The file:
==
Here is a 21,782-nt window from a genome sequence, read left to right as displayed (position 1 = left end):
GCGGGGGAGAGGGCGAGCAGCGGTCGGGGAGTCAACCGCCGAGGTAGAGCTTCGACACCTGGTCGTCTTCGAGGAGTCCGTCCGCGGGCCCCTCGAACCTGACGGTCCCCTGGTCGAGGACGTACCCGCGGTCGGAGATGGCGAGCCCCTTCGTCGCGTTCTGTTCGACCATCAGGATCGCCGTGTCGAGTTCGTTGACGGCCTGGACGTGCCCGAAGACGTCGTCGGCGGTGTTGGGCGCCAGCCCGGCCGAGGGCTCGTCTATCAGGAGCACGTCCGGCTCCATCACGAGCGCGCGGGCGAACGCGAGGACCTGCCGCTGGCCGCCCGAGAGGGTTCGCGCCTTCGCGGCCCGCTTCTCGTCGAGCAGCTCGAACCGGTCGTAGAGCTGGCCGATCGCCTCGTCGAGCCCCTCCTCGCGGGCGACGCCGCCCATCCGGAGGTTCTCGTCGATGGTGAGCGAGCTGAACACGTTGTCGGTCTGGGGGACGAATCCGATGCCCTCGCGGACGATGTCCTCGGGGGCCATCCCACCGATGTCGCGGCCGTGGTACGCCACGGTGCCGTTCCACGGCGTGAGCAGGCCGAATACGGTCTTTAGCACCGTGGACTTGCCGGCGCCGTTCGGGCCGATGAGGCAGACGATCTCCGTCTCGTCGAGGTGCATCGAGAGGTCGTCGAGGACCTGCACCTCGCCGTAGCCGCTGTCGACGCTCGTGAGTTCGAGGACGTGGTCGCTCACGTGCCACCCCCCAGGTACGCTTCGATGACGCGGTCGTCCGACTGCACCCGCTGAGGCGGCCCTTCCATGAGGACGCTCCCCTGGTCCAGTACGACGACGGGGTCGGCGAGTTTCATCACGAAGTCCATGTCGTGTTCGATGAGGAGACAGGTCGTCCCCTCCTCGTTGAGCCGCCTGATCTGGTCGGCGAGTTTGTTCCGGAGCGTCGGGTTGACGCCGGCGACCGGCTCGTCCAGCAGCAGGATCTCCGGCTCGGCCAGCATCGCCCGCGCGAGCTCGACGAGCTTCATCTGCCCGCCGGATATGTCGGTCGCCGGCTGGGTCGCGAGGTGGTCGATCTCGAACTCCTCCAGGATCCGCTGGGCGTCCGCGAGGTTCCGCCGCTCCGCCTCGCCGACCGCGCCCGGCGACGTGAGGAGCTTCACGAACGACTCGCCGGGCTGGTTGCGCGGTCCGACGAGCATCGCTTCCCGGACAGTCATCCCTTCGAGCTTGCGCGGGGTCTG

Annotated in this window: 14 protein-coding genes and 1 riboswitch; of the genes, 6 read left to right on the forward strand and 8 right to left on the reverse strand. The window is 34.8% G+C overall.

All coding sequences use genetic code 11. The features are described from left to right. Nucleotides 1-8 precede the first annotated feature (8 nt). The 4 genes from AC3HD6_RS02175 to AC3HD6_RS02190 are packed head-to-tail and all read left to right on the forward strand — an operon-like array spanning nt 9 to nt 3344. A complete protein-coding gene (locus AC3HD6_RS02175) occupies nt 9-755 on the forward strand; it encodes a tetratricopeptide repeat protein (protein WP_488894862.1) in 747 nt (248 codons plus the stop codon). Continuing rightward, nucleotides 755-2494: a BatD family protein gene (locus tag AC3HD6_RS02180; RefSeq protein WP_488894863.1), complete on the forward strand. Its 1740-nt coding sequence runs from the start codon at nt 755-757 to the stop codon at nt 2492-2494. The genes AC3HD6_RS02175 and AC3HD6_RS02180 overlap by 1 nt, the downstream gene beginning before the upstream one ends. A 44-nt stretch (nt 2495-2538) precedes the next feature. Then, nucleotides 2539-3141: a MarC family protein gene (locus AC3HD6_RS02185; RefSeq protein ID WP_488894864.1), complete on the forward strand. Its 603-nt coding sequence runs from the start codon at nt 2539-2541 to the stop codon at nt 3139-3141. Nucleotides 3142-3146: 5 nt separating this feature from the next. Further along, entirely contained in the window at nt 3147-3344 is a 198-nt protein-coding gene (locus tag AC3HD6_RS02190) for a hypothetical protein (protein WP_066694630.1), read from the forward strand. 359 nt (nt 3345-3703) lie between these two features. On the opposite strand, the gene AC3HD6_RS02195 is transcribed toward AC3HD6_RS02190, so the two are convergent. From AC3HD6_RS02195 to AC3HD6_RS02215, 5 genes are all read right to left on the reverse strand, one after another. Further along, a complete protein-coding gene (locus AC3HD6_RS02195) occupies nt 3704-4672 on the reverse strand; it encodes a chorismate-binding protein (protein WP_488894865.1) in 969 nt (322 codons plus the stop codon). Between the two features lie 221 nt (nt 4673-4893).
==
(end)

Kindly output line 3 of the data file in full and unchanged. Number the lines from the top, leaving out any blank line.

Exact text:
Annotated in this window: 14 protein-coding genes and 1 riboswitch; of the genes, 6 read left to right on the forward strand and 8 right to left on the reverse strand. The window is 34.8% G+C overall.